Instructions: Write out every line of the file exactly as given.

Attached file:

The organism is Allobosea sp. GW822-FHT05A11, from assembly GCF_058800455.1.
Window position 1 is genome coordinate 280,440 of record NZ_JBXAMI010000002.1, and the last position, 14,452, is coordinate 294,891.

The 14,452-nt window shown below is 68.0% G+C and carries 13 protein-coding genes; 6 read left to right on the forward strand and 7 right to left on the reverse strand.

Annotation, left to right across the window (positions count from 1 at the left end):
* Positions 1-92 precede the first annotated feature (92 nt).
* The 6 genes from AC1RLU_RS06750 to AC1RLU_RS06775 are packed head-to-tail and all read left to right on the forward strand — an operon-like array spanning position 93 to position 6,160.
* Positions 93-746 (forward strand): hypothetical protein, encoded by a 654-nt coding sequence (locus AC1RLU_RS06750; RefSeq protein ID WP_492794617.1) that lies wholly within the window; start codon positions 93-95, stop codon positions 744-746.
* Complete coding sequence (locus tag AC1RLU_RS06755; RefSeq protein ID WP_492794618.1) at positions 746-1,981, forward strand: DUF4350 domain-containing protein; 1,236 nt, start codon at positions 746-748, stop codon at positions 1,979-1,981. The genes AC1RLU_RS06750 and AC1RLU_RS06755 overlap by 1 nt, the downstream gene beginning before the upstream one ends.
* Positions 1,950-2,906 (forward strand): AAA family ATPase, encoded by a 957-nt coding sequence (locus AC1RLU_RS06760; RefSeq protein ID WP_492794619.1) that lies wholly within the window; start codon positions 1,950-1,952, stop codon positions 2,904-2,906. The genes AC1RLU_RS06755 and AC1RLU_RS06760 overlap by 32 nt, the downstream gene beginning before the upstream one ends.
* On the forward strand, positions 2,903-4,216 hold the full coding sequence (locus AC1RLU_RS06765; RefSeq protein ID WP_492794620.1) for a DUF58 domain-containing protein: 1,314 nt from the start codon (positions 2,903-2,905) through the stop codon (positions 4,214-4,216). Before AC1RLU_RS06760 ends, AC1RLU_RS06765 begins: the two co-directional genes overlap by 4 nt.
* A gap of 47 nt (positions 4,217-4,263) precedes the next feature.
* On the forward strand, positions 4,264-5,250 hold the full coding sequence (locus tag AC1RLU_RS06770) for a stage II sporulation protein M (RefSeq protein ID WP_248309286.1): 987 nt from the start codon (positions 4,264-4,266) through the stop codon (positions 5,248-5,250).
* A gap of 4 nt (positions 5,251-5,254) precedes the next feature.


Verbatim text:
The organism is Allobosea sp. GW822-FHT05A11, from assembly GCF_058800455.1.
Window position 1 is genome coordinate 280,440 of record NZ_JBXAMI010000002.1, and the last position, 14,452, is coordinate 294,891.

The 14,452-nt window shown below is 68.0% G+C and carries 13 protein-coding genes; 6 read left to right on the forward strand and 7 right to left on the reverse strand.

Annotation, left to right across the window (positions count from 1 at the left end):
* Positions 1-92 precede the first annotated feature (92 nt).
* The 6 genes from AC1RLU_RS06750 to AC1RLU_RS06775 are packed head-to-tail and all read left to right on the forward strand — an operon-like array spanning position 93 to position 6,160.
* Positions 93-746 (forward strand): hypothetical protein, encoded by a 654-nt coding sequence (locus AC1RLU_RS06750; RefSeq protein ID WP_492794617.1) that lies wholly within the window; start codon positions 93-95, stop codon positions 744-746.
* Complete coding sequence (locus tag AC1RLU_RS06755; RefSeq protein ID WP_492794618.1) at positions 746-1,981, forward strand: DUF4350 domain-containing protein; 1,236 nt, start codon at positions 746-748, stop codon at positions 1,979-1,981. The genes AC1RLU_RS06750 and AC1RLU_RS06755 overlap by 1 nt, the downstream gene beginning before the upstream one ends.
* Positions 1,950-2,906 (forward strand): AAA family ATPase, encoded by a 957-nt coding sequence (locus AC1RLU_RS06760; RefSeq protein ID WP_492794619.1) that lies wholly within the window; start codon positions 1,950-1,952, stop codon positions 2,904-2,906. The genes AC1RLU_RS06755 and AC1RLU_RS06760 overlap by 32 nt, the downstream gene beginning before the upstream one ends.
* On the forward strand, positions 2,903-4,216 hold the full coding sequence (locus AC1RLU_RS06765; RefSeq protein ID WP_492794620.1) for a DUF58 domain-containing protein: 1,314 nt from the start codon (positions 2,903-2,905) through the stop codon (positions 4,214-4,216). Before AC1RLU_RS06760 ends, AC1RLU_RS06765 begins: the two co-directional genes overlap by 4 nt.
* A gap of 47 nt (positions 4,217-4,263) precedes the next feature.
* On the forward strand, positions 4,264-5,250 hold the full coding sequence (locus tag AC1RLU_RS06770) for a stage II sporulation protein M (RefSeq protein ID WP_248309286.1): 987 nt from the start codon (positions 4,264-4,266) through the stop codon (positions 5,248-5,250).
* A gap of 4 nt (positions 5,251-5,254) precedes the next feature.